As Facebook, Plaxo, LinkedIn, and other such social/business networking websites take off, the incredible value of networking should be obvious.
The problem is, you can’t conduct all your networking online. Don’t get me wrong, a LinkedIn account is a must for business professionals willing to make use of it (and DO; it’s becoming more and more effective for career placement). We’ll examine this phenomenon closer in a future post, but for now, let’s look at face-to-face networking.
Getting an informational meeting with a professional in your career field can be extremely valuable even if it doesn’t result in employment right off the bat. Find out about the company and industry; discover what they look for in a job candidate; most of all GET KNOWN BY PEOPLE WHO WILL BE HIRING, and NETWORK FROM THERE. Never leave an informational meeting without asking for other people you can talk to that are knowledgeable and influential in the industry. Consider the meeting to be a place where you can ask all the questions you need to get a job there (or somewhere the interviewer can send you). “Do you know of someone here or within the industry who can use someone with my skills?” This can be a very productive question.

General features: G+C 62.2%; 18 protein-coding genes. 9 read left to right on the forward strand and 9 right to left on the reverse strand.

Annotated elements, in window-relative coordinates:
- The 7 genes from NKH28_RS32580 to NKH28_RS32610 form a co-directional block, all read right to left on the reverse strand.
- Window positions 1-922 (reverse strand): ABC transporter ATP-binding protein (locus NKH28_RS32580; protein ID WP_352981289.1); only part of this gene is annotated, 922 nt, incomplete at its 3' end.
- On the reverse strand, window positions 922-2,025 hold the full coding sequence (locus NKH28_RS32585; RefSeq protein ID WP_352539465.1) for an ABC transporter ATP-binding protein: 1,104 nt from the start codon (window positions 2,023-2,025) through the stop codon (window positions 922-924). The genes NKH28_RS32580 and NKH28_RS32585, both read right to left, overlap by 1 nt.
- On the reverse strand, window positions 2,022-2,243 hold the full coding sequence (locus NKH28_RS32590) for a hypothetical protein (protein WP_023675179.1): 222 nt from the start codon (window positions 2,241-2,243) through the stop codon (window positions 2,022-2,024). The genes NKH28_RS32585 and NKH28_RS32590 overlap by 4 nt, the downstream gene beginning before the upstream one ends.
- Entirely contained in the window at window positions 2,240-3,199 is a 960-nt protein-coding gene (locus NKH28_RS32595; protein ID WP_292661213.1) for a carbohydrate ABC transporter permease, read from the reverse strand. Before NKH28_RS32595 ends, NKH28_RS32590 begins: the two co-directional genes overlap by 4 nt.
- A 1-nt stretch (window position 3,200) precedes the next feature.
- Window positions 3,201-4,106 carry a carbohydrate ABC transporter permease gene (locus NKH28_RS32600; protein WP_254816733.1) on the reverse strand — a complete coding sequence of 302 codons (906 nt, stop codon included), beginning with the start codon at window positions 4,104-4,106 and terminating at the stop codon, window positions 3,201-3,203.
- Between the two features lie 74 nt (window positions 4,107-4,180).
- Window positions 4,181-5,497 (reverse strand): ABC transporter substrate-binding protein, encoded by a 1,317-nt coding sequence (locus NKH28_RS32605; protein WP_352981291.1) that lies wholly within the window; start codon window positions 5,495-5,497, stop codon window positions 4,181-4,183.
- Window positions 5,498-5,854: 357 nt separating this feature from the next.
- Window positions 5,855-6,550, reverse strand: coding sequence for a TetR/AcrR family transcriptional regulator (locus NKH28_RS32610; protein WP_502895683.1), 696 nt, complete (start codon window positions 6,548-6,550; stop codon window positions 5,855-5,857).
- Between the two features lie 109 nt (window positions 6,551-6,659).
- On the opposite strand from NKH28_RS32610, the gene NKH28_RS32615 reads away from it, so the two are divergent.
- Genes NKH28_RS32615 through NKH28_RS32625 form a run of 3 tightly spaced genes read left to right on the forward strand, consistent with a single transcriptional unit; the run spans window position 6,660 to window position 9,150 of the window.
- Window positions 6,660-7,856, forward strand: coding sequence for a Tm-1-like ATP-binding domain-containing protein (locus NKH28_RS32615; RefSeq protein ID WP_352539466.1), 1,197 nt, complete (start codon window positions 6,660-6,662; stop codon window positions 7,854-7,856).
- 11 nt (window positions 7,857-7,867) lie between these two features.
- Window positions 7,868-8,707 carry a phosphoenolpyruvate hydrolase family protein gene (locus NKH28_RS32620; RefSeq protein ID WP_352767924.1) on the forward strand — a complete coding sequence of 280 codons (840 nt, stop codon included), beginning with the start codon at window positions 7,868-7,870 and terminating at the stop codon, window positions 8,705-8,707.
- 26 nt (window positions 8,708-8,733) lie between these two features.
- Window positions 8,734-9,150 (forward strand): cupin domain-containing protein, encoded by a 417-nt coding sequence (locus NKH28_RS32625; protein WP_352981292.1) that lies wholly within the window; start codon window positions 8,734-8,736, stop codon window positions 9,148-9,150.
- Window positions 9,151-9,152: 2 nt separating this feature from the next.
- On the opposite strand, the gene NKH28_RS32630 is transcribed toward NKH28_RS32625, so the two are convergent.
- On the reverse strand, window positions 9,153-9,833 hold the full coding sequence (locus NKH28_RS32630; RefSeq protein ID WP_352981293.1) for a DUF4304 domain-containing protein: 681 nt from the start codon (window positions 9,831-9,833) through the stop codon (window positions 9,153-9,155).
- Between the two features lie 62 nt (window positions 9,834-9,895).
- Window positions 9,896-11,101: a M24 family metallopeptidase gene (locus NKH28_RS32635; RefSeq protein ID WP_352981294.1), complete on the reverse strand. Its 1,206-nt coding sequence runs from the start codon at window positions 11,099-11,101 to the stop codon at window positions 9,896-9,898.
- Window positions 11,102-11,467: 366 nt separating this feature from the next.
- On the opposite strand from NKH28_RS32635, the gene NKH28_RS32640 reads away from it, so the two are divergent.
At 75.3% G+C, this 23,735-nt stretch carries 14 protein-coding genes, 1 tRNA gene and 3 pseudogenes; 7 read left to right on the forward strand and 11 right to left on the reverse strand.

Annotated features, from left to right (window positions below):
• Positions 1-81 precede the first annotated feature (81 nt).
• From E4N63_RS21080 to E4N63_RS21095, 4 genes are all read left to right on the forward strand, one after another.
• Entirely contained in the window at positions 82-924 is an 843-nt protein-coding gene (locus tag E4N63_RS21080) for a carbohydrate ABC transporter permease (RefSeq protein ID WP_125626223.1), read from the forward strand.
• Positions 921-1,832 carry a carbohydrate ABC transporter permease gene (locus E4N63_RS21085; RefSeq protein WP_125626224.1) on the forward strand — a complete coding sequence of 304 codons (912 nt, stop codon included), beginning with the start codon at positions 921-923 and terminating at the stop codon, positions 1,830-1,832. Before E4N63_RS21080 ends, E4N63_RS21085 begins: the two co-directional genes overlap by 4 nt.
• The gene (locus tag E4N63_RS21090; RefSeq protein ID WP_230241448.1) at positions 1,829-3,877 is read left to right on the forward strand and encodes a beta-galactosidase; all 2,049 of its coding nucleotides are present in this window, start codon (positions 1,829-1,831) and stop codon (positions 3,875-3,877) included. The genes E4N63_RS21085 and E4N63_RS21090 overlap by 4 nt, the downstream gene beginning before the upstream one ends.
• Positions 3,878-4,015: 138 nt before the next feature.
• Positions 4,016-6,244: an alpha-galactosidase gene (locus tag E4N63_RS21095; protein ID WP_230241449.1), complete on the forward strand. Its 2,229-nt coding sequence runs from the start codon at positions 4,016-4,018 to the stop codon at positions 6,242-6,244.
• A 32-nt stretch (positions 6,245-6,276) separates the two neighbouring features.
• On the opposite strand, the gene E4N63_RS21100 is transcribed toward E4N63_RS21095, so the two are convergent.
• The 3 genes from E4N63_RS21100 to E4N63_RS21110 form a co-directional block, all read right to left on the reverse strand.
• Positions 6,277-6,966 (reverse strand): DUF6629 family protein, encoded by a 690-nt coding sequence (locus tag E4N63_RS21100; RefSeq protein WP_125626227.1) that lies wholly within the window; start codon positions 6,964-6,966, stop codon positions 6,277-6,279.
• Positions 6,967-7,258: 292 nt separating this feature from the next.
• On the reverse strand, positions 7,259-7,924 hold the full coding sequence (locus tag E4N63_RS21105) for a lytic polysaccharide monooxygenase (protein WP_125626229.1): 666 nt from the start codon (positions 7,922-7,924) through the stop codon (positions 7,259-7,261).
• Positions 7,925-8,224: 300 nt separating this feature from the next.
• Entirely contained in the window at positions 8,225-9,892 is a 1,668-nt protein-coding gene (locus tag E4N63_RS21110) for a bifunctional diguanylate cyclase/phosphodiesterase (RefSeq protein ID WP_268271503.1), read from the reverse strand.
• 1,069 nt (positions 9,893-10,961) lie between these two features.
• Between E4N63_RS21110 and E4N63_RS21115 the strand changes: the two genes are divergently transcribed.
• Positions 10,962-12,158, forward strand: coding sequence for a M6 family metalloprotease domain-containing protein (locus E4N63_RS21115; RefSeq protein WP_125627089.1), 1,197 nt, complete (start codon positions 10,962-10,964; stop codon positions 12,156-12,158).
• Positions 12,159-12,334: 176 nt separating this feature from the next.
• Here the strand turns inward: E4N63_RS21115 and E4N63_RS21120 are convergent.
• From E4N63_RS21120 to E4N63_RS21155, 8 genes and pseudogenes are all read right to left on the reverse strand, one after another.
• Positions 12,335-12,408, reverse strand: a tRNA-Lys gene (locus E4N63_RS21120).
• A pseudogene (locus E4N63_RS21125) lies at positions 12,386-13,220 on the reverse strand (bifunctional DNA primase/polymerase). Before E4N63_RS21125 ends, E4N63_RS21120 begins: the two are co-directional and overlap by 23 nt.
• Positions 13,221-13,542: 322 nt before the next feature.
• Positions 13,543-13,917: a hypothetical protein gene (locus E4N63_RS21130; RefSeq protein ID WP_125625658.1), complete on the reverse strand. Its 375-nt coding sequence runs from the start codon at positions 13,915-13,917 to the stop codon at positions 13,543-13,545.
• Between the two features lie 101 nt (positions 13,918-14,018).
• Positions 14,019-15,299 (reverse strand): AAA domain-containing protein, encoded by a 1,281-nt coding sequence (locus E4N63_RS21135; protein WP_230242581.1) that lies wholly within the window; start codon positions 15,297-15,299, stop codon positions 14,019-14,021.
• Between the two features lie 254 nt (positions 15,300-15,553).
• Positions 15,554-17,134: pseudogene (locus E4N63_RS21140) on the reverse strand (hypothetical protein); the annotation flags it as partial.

So, how do you get informational meetings with people you don’t know? The Networking Letter (NL).
The NL is a combination of your cover letter and resume. Project your value by identifying your proposed profession and the skills/knowledge you have to add value in such a position. Then pull the “WOW” bullets from your resume (those items that best demonstrate your results and value) and include them in your NL with an stem sentence such as: “Please consider:”
Your closing paragraph should summarize your potential impact on the company and then ask for a meeting to discuss company goals, industry update, or any relevant request the addressee could address. Do not ask for an interview or a job; you’re asking for information and an introduction.
VERY IMPORTANT: The sign off should indicate that you will call them but they are welcome to contact you in the interim. Then CALL THEM. Do not attach a resume; bring it to the meeting.
At the meeting, hand them your resume to show you are a professional in the field and express your interest in the company. Make it a conversation, not an interview. Treat the person you’re meeting with as an adviser. Ask questions, be up front that you’re looking for a position but mostly you want to learn about the company and get on their “radar screen.” Ask for their card, ask if you can add them to your LinkedIn friends, and ask if they know someone who can use your skills.
Do plenty of these kinds of meetings (especially when you’re still in school!) and build your network. Keep notes, send a Thank You card, and keep in touch. A mutual professional and emotional investment created by occassional contact yields dividends.